Cosmo-graphy: poetry

by Marilyn Annucci

When I look closely at my countenance, I am afraid

I see an early alphabet ghosting

beneath this modern text.  Something

like a splotch of α claims me, among other mysteries.

After all, this skin is not unlike a fifteenth century leaf

in need of preservation.  Consider the neglected

volumes in a seminary somewhere near Seattle

that a Jesuit brought back from Florence in the 1960s—

late medieval missals perfumed with must,

vellum pages and gothic miniscule to bend the reader

earthward as he pondered the weight of visions.

When scholars came, not one could spare the time

to catalog or to preserve, and decades passed

and few remained who even read the letters Þ

 and ð, morphed to dust on curious fingers,

recalling the Lenten ritual, and unto dust

thou shalt return, like a thumb

of newsprint on an aging Jesuit’s brow.

And now it is he who is the last to know these books,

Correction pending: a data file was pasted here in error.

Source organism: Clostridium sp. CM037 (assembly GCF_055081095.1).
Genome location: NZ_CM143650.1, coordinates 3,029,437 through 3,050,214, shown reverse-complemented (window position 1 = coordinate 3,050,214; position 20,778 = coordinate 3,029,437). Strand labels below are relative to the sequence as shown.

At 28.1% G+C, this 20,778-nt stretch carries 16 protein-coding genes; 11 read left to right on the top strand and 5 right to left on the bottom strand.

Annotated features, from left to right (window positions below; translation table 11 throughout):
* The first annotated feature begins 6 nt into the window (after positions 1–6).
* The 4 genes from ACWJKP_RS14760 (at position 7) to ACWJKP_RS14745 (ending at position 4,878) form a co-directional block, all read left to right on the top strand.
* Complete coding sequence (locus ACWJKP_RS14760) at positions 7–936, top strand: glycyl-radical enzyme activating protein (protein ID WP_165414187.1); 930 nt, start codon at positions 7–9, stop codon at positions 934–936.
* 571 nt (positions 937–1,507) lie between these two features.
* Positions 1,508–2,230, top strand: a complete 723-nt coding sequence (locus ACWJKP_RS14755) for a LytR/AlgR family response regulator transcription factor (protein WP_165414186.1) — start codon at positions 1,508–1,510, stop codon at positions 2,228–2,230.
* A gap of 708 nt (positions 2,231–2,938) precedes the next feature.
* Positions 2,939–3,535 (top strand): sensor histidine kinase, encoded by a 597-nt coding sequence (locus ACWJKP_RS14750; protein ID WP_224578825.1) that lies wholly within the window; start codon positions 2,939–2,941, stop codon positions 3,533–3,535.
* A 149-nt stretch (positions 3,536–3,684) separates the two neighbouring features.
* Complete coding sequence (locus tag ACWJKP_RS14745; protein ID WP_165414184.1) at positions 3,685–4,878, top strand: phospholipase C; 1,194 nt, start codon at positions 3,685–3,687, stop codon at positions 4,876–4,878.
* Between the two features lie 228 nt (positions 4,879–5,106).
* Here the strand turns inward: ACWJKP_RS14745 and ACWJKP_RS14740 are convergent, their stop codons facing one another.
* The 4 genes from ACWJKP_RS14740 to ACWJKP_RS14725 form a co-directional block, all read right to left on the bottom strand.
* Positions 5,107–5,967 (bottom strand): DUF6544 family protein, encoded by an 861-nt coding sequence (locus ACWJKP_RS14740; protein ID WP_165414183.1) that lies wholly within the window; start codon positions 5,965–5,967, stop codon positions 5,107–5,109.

and so his task remains: to call these remote words

into a kind of order, to preserve for a few decades more

their place, as I might try to preserve my thinning

skin, or, you, this poem on paper, acid-free

or, better yet, in endless space that swims into a screen

and goes where rockets do not even go, infinity

of sorts, the kind scribes never dreamed.

Who could have guessed that text would surface

from such empty air and not grow cold?  Or not grow

old, as bodies surely do.  Celestial,

each word might seem, a luminary mask—

it hardly matters that the face is gone.

Originally appeared in Dogwood 2005

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